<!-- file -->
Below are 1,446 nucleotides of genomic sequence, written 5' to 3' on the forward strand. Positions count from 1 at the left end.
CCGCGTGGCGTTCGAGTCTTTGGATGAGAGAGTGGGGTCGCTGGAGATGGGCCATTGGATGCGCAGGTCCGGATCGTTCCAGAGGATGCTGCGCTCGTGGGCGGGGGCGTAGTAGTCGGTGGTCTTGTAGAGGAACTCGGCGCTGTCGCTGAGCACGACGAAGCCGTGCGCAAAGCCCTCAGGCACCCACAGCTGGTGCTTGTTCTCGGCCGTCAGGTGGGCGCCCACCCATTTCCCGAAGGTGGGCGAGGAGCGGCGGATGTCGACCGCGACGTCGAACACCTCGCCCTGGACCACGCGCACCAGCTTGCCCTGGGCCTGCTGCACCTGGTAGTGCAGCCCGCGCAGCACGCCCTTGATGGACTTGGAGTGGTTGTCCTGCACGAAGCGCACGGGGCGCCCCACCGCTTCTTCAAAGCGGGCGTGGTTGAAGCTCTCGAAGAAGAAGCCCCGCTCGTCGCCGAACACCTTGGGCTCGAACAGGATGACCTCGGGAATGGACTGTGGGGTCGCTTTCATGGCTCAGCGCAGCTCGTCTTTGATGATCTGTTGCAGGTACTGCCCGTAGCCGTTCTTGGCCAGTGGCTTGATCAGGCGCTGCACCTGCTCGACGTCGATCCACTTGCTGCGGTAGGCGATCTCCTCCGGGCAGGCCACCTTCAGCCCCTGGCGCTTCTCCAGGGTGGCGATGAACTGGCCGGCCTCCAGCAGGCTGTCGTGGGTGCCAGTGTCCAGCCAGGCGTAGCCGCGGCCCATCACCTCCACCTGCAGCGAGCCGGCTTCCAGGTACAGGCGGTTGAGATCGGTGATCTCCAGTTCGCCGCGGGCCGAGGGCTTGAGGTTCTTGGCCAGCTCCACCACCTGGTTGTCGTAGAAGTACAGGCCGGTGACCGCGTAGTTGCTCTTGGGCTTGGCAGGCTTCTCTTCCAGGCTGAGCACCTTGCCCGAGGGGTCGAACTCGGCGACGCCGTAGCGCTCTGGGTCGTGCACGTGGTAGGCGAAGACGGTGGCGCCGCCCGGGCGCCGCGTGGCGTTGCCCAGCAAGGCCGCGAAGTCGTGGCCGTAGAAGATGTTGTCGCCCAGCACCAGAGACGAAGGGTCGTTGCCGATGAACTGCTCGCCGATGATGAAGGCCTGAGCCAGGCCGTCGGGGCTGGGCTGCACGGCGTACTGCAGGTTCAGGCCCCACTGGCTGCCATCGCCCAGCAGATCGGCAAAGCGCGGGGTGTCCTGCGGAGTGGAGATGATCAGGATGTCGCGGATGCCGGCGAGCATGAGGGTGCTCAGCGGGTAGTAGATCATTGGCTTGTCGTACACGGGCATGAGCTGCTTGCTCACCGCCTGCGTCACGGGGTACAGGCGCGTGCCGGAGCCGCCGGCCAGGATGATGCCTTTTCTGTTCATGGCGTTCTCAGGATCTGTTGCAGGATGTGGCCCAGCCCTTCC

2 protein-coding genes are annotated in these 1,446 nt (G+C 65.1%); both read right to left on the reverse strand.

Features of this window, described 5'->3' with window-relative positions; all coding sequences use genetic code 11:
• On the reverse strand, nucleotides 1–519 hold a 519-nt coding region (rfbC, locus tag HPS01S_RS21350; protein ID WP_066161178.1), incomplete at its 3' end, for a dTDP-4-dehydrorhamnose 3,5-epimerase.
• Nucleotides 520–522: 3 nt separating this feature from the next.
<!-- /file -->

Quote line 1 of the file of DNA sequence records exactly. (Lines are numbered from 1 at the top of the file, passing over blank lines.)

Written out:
Below are 1,446 nucleotides of genomic sequence, written 5' to 3' on the forward strand. Positions count from 1 at the left end.